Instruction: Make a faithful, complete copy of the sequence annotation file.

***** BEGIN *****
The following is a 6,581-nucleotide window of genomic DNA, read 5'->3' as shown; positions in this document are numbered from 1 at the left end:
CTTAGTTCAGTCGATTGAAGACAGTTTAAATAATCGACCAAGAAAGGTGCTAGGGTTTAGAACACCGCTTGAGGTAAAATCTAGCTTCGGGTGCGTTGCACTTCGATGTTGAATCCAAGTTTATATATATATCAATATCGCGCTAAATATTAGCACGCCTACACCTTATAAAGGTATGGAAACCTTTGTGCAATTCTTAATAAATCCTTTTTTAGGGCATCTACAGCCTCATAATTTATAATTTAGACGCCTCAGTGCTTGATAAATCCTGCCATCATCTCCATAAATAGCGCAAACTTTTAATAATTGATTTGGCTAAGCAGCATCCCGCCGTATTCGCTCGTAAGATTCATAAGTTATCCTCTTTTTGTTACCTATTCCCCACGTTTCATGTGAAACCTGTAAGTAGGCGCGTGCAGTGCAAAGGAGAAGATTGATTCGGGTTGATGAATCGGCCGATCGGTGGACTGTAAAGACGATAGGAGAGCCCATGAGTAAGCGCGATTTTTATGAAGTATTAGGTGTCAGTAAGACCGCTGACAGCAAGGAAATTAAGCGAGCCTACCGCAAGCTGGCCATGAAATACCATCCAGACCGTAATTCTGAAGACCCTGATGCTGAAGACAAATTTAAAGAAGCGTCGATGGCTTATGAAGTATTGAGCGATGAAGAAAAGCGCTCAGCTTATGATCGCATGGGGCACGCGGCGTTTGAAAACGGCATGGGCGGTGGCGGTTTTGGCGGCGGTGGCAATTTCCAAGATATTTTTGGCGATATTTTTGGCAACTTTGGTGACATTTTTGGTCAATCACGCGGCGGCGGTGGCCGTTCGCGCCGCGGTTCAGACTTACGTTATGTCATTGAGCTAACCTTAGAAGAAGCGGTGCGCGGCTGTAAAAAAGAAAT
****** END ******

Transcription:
The following is a 6,581-nucleotide window of genomic DNA, read 5'->3' as shown; positions in this document are numbered from 1 at the left end:
CTTAGTTCAGTCGATTGAAGACAGTTTAAATAATCGACCAAGAAAGGTGCTAGGGTTTAGAACACCGCTTGAGGTAAAATCTAGCTTCGGGTGCGTTGCACTTCGATGTTGAATCCAAGTTTATATATATATCAATATCGCGCTAAATATTAGCACGCCTACACCTTATAAAGGTATGGAAACCTTTGTGCAATTCTTAATAAATCCTTTTTTAGGGCATCTACAGCCTCATAATTTATAATTTAGACGCCTCAGTGCTTGATAAATCCTGCCATCATCTCCATAAATAGCGCAAACTTTTAATAATTGATTTGGCTAAGCAGCATCCCGCCGTATTCGCTCGTAAGATTCATAAGTTATCCTCTTTTTGTTACCTATTCCCCACGTTTCATGTGAAACCTGTAAGTAGGCGCGTGCAGTGCAAAGGAGAAGATTGATTCGGGTTGATGAATCGGCCGATCGGTGGACTGTAAAGACGATAGGAGAGCCCATGAGTAAGCGCGATTTTTATGAAGTATTAGGTGTCAGTAAGACCGCTGACAGCAAGGAAATTAAGCGAGCCTACCGCAAGCTGGCCATGAAATACCATCCAGACCGTAATTCTGAAGACCCTGATGCTGAAGACAAATTTAAAGAAGCGTCGATGGCTTATGAAGTATTGAGCGATGAAGAAAAGCGCTCAGCTTATGATCGCATGGGGCACGCGGCGTTTGAAAACGGCATGGGCGGTGGCGGTTTTGGCGGCGGTGGCAATTTCCAAGATATTTTTGGCGATATTTTTGGCAACTTTGGTGACATTTTTGGTCAATCACGCGGCGGCGGTGGCCGTTCGCGCCGCGGTTCAGACTTACGTTATGTCATTGAGCTAACCTTAGAAGAAGCGGTGCGCGGCTGTAAAAAAGAAAT